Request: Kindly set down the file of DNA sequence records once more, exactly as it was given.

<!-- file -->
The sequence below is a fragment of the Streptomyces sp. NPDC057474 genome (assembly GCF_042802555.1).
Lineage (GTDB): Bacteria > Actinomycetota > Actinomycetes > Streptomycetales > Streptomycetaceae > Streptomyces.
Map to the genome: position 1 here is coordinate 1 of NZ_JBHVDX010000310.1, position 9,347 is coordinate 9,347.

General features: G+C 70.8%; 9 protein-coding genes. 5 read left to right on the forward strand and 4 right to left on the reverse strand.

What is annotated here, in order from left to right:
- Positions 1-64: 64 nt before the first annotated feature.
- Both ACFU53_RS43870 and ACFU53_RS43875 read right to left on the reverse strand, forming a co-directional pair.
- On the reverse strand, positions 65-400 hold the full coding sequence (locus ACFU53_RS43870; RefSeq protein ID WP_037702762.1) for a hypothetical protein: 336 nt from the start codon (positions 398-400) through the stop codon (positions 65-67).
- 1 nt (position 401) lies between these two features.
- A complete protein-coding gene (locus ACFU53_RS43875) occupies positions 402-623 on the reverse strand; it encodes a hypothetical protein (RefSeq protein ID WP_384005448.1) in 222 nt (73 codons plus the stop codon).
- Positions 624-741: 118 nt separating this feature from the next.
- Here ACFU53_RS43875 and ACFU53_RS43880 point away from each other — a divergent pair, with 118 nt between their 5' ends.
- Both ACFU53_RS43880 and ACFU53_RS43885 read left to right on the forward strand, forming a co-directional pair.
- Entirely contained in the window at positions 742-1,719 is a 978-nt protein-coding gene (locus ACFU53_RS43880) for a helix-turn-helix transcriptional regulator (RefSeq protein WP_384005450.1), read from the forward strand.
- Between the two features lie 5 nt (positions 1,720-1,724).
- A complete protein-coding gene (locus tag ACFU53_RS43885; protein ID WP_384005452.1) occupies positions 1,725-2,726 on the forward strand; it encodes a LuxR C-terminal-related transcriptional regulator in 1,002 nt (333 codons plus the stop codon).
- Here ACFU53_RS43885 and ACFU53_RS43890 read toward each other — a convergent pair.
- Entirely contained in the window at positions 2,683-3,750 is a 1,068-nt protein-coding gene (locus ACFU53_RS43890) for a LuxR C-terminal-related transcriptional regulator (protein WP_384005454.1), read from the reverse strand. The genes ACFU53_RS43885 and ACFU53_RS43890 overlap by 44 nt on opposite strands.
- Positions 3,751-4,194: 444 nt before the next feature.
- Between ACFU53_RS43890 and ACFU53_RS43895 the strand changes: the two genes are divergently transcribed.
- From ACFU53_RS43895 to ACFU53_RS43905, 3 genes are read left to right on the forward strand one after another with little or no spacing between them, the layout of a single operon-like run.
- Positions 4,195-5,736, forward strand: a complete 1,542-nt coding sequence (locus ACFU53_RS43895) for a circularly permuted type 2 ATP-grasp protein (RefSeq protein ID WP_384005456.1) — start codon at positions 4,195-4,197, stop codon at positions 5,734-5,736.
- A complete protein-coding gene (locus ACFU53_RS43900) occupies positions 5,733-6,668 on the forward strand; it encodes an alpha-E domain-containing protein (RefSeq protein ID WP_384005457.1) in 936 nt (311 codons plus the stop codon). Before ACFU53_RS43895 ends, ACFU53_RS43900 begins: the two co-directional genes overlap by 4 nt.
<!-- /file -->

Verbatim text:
The sequence below is a fragment of the Streptomyces sp. NPDC057474 genome (assembly GCF_042802555.1).
Lineage (GTDB): Bacteria > Actinomycetota > Actinomycetes > Streptomycetales > Streptomycetaceae > Streptomyces.
Map to the genome: position 1 here is coordinate 1 of NZ_JBHVDX010000310.1, position 9,347 is coordinate 9,347.

General features: G+C 70.8%; 9 protein-coding genes. 5 read left to right on the forward strand and 4 right to left on the reverse strand.

What is annotated here, in order from left to right:
- Positions 1-64: 64 nt before the first annotated feature.
- Both ACFU53_RS43870 and ACFU53_RS43875 read right to left on the reverse strand, forming a co-directional pair.
- On the reverse strand, positions 65-400 hold the full coding sequence (locus ACFU53_RS43870; RefSeq protein ID WP_037702762.1) for a hypothetical protein: 336 nt from the start codon (positions 398-400) through the stop codon (positions 65-67).
- 1 nt (position 401) lies between these two features.
- A complete protein-coding gene (locus ACFU53_RS43875) occupies positions 402-623 on the reverse strand; it encodes a hypothetical protein (RefSeq protein ID WP_384005448.1) in 222 nt (73 codons plus the stop codon).
- Positions 624-741: 118 nt separating this feature from the next.
- Here ACFU53_RS43875 and ACFU53_RS43880 point away from each other — a divergent pair, with 118 nt between their 5' ends.
- Both ACFU53_RS43880 and ACFU53_RS43885 read left to right on the forward strand, forming a co-directional pair.
- Entirely contained in the window at positions 742-1,719 is a 978-nt protein-coding gene (locus ACFU53_RS43880) for a helix-turn-helix transcriptional regulator (RefSeq protein WP_384005450.1), read from the forward strand.
- Between the two features lie 5 nt (positions 1,720-1,724).
- A complete protein-coding gene (locus tag ACFU53_RS43885; protein ID WP_384005452.1) occupies positions 1,725-2,726 on the forward strand; it encodes a LuxR C-terminal-related transcriptional regulator in 1,002 nt (333 codons plus the stop codon).
- Here ACFU53_RS43885 and ACFU53_RS43890 read toward each other — a convergent pair.
- Entirely contained in the window at positions 2,683-3,750 is a 1,068-nt protein-coding gene (locus ACFU53_RS43890) for a LuxR C-terminal-related transcriptional regulator (protein WP_384005454.1), read from the reverse strand. The genes ACFU53_RS43885 and ACFU53_RS43890 overlap by 44 nt on opposite strands.
- Positions 3,751-4,194: 444 nt before the next feature.
- Between ACFU53_RS43890 and ACFU53_RS43895 the strand changes: the two genes are divergently transcribed.
- From ACFU53_RS43895 to ACFU53_RS43905, 3 genes are read left to right on the forward strand one after another with little or no spacing between them, the layout of a single operon-like run.
- Positions 4,195-5,736, forward strand: a complete 1,542-nt coding sequence (locus ACFU53_RS43895) for a circularly permuted type 2 ATP-grasp protein (RefSeq protein ID WP_384005456.1) — start codon at positions 4,195-4,197, stop codon at positions 5,734-5,736.
- A complete protein-coding gene (locus ACFU53_RS43900) occupies positions 5,733-6,668 on the forward strand; it encodes an alpha-E domain-containing protein (RefSeq protein ID WP_384005457.1) in 936 nt (311 codons plus the stop codon). Before ACFU53_RS43895 ends, ACFU53_RS43900 begins: the two co-directional genes overlap by 4 nt.